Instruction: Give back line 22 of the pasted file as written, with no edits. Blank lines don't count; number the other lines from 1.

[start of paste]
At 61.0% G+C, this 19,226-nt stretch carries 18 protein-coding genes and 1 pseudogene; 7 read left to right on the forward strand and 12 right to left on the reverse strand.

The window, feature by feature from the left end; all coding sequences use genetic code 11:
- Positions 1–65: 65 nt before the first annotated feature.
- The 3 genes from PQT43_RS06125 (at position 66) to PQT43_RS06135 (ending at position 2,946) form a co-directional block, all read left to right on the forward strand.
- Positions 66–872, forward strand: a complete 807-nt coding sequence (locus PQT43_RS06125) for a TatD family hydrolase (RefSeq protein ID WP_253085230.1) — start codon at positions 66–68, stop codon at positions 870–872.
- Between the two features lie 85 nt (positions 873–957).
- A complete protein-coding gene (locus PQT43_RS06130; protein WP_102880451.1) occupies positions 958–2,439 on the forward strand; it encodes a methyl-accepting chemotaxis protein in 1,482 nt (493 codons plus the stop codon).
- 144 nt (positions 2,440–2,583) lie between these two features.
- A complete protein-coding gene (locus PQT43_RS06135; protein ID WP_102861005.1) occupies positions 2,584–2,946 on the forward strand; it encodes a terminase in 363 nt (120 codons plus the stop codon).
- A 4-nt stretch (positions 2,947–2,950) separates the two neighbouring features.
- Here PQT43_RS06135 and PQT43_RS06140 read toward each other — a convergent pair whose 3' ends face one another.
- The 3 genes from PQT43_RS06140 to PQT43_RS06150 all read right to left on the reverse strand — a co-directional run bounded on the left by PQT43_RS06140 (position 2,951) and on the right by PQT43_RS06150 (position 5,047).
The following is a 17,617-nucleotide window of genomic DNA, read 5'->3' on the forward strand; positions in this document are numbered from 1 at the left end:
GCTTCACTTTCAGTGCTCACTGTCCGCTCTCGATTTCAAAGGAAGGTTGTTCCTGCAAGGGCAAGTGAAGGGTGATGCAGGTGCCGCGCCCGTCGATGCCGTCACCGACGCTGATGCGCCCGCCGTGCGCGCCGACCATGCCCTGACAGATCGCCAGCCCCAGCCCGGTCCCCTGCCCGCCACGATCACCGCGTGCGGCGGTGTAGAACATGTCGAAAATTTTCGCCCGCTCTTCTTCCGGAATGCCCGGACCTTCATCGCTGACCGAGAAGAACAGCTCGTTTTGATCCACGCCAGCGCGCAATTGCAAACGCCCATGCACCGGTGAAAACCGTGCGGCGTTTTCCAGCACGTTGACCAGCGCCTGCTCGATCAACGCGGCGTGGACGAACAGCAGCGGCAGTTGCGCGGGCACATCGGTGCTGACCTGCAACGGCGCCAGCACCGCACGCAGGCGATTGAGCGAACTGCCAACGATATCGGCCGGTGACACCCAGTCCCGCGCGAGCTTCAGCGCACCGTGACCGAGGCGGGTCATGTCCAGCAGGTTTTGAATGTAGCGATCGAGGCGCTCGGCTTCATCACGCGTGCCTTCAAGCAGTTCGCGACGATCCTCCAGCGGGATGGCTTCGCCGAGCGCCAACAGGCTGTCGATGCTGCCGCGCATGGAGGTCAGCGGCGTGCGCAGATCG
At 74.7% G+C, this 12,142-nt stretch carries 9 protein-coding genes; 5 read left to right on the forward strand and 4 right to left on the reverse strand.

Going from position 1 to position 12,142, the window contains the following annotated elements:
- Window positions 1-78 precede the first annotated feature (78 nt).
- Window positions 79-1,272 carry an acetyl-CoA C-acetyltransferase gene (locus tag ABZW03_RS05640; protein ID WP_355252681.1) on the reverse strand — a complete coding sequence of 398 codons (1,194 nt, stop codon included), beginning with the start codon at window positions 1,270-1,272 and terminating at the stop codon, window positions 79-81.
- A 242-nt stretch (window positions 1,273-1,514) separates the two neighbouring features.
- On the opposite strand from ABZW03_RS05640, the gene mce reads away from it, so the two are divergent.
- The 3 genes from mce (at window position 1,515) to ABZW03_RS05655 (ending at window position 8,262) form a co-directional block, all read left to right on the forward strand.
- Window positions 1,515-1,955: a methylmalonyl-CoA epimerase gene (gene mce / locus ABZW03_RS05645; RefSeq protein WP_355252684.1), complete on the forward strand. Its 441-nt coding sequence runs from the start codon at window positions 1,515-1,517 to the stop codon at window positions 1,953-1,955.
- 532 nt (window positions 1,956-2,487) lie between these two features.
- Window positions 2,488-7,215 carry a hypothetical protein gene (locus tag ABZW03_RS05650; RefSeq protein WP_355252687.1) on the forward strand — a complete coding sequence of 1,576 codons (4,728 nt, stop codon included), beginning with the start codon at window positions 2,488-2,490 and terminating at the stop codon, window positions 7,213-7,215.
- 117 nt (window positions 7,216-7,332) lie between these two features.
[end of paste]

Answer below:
- Window positions 1,515-1,955: a methylmalonyl-CoA epimerase gene (gene mce / locus ABZW03_RS05645; RefSeq protein WP_355252684.1), complete on the forward strand. Its 441-nt coding sequence runs from the start codon at window positions 1,515-1,517 to the stop codon at window positions 1,953-1,955.